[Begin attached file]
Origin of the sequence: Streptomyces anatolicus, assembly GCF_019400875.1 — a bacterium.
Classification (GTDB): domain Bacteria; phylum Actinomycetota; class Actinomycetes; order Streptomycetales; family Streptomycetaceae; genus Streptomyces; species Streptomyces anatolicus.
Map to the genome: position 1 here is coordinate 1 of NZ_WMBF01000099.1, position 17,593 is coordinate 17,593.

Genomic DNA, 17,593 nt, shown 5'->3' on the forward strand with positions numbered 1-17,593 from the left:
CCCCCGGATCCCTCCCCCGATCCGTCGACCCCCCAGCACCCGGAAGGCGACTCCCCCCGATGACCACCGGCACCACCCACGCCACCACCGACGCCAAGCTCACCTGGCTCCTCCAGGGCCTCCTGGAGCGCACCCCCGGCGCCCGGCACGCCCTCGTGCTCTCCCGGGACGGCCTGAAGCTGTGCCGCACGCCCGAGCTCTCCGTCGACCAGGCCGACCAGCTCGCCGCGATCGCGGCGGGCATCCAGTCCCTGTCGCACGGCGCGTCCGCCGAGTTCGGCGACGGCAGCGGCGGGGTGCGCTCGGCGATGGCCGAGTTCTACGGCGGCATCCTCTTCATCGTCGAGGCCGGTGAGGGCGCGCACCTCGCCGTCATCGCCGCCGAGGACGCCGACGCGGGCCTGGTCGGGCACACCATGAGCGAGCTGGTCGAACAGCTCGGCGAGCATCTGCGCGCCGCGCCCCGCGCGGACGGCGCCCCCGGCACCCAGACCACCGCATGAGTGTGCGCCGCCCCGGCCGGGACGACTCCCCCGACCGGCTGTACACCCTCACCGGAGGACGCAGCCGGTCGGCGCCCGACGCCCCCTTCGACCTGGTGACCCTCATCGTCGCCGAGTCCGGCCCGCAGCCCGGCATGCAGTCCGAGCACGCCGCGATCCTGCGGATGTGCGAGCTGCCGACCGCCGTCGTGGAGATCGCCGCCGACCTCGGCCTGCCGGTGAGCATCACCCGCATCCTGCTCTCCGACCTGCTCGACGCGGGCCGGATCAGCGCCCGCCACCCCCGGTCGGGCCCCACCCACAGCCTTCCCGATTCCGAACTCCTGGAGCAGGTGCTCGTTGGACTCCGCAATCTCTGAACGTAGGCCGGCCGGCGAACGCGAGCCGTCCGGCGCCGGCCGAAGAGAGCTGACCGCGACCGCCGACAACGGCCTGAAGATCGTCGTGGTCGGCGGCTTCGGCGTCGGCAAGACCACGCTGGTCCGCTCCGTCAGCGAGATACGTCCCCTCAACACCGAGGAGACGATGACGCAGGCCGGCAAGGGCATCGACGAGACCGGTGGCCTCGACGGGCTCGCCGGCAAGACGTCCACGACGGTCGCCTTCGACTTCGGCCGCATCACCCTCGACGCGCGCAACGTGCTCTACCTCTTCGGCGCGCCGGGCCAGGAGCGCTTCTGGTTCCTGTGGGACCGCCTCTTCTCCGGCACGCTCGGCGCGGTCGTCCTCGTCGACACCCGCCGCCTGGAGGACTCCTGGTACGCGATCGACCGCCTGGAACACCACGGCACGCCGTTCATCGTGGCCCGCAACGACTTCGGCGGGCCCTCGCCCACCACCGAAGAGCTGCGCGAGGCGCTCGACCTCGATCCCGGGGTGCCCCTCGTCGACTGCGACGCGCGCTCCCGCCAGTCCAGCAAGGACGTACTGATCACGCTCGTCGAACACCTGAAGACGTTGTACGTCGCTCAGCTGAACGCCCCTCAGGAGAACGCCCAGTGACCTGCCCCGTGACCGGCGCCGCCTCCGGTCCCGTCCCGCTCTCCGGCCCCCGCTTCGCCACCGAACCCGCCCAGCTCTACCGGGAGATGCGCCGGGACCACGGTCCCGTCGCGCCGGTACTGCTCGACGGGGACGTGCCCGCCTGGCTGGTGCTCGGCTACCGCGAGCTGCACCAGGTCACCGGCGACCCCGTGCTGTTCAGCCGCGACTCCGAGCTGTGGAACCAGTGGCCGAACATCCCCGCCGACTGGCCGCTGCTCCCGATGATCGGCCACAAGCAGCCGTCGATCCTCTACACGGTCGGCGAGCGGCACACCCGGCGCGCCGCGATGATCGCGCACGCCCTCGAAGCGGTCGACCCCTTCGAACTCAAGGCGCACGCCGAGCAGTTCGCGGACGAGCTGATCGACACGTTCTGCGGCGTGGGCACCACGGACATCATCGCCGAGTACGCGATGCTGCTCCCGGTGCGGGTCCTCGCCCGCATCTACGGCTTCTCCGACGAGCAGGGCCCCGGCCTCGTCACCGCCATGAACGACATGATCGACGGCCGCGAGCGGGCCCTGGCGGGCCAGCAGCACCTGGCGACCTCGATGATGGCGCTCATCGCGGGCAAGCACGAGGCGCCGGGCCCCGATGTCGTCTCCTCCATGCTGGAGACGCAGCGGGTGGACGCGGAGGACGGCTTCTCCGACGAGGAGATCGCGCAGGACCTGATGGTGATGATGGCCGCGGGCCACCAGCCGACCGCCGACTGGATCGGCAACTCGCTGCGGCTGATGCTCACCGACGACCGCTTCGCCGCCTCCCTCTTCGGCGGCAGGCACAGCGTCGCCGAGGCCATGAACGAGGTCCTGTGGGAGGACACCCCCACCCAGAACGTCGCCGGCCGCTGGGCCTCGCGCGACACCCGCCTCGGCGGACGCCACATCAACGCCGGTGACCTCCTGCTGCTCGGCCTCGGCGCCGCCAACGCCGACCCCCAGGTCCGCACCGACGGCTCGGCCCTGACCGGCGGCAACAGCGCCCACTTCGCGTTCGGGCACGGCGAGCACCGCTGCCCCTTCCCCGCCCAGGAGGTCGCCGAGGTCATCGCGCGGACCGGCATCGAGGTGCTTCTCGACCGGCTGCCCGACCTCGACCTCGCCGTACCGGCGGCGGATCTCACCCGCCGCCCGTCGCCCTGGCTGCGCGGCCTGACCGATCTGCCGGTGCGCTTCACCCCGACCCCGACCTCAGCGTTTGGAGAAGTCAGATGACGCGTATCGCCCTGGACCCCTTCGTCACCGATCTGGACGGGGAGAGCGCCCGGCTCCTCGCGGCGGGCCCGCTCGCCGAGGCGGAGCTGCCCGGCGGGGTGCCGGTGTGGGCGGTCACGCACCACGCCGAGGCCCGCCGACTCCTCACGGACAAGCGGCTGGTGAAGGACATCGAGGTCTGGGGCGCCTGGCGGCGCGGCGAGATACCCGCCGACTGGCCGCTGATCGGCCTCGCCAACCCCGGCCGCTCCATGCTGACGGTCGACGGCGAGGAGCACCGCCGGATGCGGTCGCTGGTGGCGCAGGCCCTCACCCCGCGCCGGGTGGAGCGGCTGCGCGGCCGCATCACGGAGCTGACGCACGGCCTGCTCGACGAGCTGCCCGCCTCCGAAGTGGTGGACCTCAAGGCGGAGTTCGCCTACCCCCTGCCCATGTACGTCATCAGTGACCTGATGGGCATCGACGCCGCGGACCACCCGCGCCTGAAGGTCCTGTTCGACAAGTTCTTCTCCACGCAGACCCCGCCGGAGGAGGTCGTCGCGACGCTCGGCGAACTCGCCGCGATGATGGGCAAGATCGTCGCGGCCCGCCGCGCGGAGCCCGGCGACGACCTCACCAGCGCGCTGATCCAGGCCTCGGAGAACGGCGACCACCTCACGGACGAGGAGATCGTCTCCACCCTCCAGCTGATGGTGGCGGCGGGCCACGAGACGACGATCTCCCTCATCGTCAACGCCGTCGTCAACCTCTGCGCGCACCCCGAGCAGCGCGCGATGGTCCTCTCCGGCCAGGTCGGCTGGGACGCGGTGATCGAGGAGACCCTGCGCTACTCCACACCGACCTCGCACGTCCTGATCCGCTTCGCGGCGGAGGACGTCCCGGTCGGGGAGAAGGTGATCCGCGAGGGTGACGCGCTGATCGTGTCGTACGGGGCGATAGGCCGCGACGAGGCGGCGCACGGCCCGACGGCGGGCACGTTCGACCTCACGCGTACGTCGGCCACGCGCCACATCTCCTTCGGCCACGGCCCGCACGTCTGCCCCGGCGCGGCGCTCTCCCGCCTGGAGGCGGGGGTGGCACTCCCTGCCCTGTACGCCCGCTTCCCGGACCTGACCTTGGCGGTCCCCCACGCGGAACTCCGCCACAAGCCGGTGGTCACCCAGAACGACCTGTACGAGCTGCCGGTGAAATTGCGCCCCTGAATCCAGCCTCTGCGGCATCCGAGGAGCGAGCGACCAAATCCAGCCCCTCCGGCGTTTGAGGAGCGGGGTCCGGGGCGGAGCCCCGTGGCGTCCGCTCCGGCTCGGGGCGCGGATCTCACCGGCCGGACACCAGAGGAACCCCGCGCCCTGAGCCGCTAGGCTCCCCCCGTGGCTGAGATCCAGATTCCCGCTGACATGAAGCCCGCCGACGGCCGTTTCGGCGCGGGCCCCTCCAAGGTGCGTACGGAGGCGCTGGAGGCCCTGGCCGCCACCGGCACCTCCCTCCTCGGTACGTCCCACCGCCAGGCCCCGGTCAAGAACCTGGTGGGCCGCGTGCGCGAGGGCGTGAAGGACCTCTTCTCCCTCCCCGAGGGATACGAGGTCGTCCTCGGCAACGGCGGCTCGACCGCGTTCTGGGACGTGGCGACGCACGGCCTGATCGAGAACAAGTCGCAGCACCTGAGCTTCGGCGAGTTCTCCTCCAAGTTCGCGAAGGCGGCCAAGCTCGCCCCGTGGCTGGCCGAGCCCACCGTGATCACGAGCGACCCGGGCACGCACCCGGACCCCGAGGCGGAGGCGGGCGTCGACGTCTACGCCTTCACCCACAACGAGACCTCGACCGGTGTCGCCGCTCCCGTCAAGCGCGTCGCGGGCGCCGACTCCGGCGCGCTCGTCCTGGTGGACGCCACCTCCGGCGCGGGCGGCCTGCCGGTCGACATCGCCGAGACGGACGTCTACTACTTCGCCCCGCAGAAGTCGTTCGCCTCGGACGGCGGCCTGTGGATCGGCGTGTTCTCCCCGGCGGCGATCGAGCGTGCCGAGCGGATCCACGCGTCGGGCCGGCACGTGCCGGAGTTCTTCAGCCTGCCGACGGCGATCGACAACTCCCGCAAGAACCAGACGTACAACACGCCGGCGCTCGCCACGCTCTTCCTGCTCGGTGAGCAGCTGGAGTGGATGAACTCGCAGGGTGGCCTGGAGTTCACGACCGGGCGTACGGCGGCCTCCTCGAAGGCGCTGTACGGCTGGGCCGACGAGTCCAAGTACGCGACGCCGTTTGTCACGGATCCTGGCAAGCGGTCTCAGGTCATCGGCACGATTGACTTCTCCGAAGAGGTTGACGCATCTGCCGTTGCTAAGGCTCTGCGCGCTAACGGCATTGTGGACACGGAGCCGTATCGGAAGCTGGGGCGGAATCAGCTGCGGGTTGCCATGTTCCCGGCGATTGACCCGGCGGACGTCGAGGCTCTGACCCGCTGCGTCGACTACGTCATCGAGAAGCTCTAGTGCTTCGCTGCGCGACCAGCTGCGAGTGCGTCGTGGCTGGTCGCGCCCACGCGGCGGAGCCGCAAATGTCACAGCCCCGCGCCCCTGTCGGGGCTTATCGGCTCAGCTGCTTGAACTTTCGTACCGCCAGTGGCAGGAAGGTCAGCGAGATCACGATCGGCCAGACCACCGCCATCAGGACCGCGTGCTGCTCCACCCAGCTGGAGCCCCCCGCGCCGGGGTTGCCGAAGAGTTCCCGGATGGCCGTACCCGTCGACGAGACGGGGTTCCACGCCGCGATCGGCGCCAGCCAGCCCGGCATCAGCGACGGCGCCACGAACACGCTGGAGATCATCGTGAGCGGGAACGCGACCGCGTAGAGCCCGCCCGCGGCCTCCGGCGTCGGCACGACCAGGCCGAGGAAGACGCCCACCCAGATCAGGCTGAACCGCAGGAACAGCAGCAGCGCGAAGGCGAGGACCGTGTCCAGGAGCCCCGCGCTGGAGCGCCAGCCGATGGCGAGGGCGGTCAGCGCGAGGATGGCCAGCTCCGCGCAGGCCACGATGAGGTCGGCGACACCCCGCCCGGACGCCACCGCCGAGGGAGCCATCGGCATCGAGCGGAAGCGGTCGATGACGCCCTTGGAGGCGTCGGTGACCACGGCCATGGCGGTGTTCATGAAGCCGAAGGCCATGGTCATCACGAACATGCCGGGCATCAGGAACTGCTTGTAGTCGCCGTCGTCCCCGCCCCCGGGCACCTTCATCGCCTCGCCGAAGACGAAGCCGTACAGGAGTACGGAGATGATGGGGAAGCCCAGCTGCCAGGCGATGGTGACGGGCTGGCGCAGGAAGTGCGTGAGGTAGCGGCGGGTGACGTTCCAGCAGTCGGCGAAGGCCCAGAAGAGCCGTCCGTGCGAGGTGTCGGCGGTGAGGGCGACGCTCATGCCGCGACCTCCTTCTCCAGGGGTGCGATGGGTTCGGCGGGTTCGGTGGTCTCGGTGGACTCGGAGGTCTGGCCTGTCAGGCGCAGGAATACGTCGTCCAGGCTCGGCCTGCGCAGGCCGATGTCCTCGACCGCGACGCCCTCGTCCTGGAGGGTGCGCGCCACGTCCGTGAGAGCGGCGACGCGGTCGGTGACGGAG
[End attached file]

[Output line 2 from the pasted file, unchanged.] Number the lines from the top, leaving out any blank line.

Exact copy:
Classification (GTDB): domain Bacteria; phylum Actinomycetota; class Actinomycetes; order Streptomycetales; family Streptomycetaceae; genus Streptomyces; species Streptomyces anatolicus.